There is a clear need to pay attention to avoid mishearing but, when it comes to misinterpreting words and meaning, does the fault lie with the speaker?   Should they express themselves more precisely? No – the onus is on the listener to understand from the speaker’s point of view. Whilst you can realistically expect clients not to be totally ambiguous, you can’t expect everyone who speaks to you to deliver a comprehensive request, specific in every detail (if they did you may well be cursing them for being too meticulous).

Authentic listening involves communication. That means asking questions if there is any ambiguity. Be alert to areas of known ambiguity – a ‘report’, for example, does not mean the same thing to everyone. Each of us has an understanding of words and language unique to our experiences, knowledge and perception. There needs to be a certain amount of communication between two different people to establish an understanding. Authentic listening requires talking.

‘Money for nothin’ and your chips for free’ – Dire Straits: Money For Nothing

There’s an old adage about having two ears and one mouth. We should listen more than we talk. But the mouth is still there. If you’re listening, you don’t want to seem as if you don’t understand. But, unless the speaker has delivered a thorough proposition covering all eventualities there will more than likely be a valid question raised. A sensible question on a key area of ambiguity actually demonstrates that you have been listening.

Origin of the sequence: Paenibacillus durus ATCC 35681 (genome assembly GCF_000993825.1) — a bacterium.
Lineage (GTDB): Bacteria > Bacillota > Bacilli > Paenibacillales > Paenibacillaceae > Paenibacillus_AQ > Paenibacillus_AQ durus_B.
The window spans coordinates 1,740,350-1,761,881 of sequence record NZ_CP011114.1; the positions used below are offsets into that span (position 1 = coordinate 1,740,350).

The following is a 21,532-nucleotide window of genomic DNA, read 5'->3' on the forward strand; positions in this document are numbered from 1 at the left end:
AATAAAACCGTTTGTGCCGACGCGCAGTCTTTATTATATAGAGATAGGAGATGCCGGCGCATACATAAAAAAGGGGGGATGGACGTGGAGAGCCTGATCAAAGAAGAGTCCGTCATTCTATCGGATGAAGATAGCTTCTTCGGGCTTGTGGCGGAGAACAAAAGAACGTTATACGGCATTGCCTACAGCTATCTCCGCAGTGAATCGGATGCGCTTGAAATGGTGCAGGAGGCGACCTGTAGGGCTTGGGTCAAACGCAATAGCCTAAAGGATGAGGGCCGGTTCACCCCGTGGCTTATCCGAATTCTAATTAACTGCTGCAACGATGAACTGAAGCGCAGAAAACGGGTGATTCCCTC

It may sound rather twee, but it is as important to listen for what is not said. Spotting the blank spaces where a miscommunication could occur and filling them by asking a question will save time, money and reputation in the long run. Authentic listening builds a relationship and creates a shared understanding. If you listen authentically, each conversation will be clearer than the last and results will improve accordingly.

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Deciding how to decide